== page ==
Wednesday, February 11, 2015

Eye on the Blog: "Check Out the Latest Improvements to Second Life"

In their latest blog entry, the Lindens talk about what they've been working on lately, "We (both the Lindens and some hard-working open source contributors) have been busy making improvements to Second Life, and now is a good time to let you know about some new things you’ll soon be able to enjoy. These changes include improving the way your avatar interacts with surfaces inworld, giving you more tools for managing your preferences for notifications and graphics settings, as well as improvements to make life easier for mesh creators and merchants."

What they talk about the most is a problem most of us have had, when an avatar appears to be floating a few inches off the ground, or the feet seem sunken into the ground like a plush carpet, or what they call "Hover Height." They begin by explaining why this has been a problem.

One of the surprisingly difficult things to do in a virtual world is to make things come to rest in a natural-looking way. Keeping feet on the ground when standing and the right body parts on furniture seems obvious, but getting an avatar to "just touch" without either floating above or penetrating into the adjacent surface can be computationally quite expensive. To avoid some of that expense, Second Life has always used approximations, which rely on some simplifying assumptions about the avatar shape and size. Those assumptions are adjusted by a number of factors including several of your shape parameter choices, values included in attachments you are wearing, and active animations. As we've all seen, sometimes these things combine to leave you floating above or sinking into the surface on which intuitively you should be resting. This is because the adjustments come from many sources and sometime interact in unexpected ways. Because they have not always been applied in exactly the same order, even if you wear the same set of attachments in the same setting you could sometimes get different results.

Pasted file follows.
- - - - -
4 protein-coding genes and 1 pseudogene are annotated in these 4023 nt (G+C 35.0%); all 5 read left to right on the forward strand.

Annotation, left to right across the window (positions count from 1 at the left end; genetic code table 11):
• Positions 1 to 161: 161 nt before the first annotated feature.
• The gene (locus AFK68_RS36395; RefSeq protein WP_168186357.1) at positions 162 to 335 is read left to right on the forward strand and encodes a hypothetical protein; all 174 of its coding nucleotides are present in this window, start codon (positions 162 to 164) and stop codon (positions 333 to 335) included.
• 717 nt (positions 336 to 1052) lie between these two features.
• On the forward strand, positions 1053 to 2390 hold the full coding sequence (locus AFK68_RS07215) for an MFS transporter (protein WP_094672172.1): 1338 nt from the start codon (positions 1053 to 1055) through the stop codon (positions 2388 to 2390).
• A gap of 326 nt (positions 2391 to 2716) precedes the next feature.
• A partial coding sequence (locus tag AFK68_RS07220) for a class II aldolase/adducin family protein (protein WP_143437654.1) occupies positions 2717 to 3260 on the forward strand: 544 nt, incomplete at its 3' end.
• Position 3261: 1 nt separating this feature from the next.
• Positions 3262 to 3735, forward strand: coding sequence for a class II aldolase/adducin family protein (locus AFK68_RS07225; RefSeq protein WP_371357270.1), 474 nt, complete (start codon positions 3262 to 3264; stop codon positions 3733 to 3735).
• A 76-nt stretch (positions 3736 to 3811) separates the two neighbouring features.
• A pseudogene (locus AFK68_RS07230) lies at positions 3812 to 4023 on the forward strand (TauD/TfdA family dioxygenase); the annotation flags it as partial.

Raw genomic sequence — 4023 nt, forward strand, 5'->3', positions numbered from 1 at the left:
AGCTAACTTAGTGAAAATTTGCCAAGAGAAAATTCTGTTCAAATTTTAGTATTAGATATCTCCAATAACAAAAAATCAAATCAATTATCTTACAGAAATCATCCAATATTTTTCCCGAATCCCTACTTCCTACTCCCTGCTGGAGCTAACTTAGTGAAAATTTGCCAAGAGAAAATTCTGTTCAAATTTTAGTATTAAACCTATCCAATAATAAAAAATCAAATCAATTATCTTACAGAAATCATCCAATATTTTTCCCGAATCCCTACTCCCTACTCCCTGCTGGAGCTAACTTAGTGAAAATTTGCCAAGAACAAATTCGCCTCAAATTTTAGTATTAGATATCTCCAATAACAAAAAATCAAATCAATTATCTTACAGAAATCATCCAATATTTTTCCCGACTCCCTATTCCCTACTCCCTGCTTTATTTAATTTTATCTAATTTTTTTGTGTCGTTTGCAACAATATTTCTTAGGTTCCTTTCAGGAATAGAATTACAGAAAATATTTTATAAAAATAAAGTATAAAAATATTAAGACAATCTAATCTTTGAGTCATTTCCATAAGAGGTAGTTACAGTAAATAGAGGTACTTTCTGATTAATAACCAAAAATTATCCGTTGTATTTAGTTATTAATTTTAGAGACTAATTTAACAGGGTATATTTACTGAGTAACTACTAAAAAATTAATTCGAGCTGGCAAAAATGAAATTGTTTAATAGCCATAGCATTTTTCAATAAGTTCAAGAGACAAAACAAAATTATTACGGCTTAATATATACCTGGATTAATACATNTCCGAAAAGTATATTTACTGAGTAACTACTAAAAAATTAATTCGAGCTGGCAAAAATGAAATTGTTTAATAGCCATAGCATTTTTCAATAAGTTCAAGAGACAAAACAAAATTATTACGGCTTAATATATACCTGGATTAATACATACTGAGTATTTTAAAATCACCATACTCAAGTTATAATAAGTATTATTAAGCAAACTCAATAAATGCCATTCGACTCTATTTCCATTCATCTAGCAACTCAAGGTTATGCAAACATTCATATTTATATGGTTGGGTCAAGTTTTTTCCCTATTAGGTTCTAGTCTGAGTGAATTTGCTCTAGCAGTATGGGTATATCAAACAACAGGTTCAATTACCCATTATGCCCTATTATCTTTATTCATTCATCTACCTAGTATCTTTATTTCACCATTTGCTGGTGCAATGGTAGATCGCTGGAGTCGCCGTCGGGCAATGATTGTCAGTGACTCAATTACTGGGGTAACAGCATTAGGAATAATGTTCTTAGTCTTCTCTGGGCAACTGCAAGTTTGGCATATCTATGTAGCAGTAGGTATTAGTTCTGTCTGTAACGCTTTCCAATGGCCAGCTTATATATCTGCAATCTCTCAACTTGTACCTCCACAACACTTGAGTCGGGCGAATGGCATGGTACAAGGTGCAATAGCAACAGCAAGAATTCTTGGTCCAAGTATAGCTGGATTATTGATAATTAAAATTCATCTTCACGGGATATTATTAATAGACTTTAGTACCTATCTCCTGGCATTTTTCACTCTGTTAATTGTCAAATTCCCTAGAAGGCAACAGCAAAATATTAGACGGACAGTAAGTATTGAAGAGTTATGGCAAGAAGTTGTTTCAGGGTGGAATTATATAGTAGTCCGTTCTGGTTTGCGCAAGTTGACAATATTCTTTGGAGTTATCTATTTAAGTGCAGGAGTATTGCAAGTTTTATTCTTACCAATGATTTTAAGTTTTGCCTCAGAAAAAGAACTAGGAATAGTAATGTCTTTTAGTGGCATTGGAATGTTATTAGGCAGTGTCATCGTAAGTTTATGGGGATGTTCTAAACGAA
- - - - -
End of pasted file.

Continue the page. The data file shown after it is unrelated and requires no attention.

The Lab explained they've been working on the problem and making tests with an experimental "Project Hoverheight Viewer," "This viewer, and some accompanying server changes, improve things in two ways: the order in which we make adjustments to your vertical position has been made more stable -- combining the same set of attachments and animations should now always produce the same vertical offset: even if it's not perfect, it will at least be predictable."

Users can make adjustments as it's still not perfect, which are visible to both the one adjusting and those around him/her. It's also notable the Lab gives credit to Team Firestorm, "This new feature was inspired by a proposal from the Firestorm viewer team, and they've been helping with testing it."

There were other improvements mentioned. The Lab stated an upcoming viewer release will offer different types of notifications for different kinds of notices, such as money transactions, group invites, inventory items received, etc. They announced they're upgrading mesh import support due to problems with uploading larger and more complicated works. It currently can be seen in the "Project Importer Viewer," but should soon be available in future viewer release, including being able to see how one's model is being processed. The Lab also promises "in the next couple of months" that merchants will be able to make changes in their Marketplace page through the viewer. For those whom keep fiddling with their graphics between crowded events, going about lightly populated areas, and taking scenic pictures, one will be able to save separate sets of settings and name them. Linden Lab says, "All of these changes, along with other fixes and small improvements, should reach the default Viewer over the next several weeks."

For the blog post in full, Click Here.

Bixyl Shuftan

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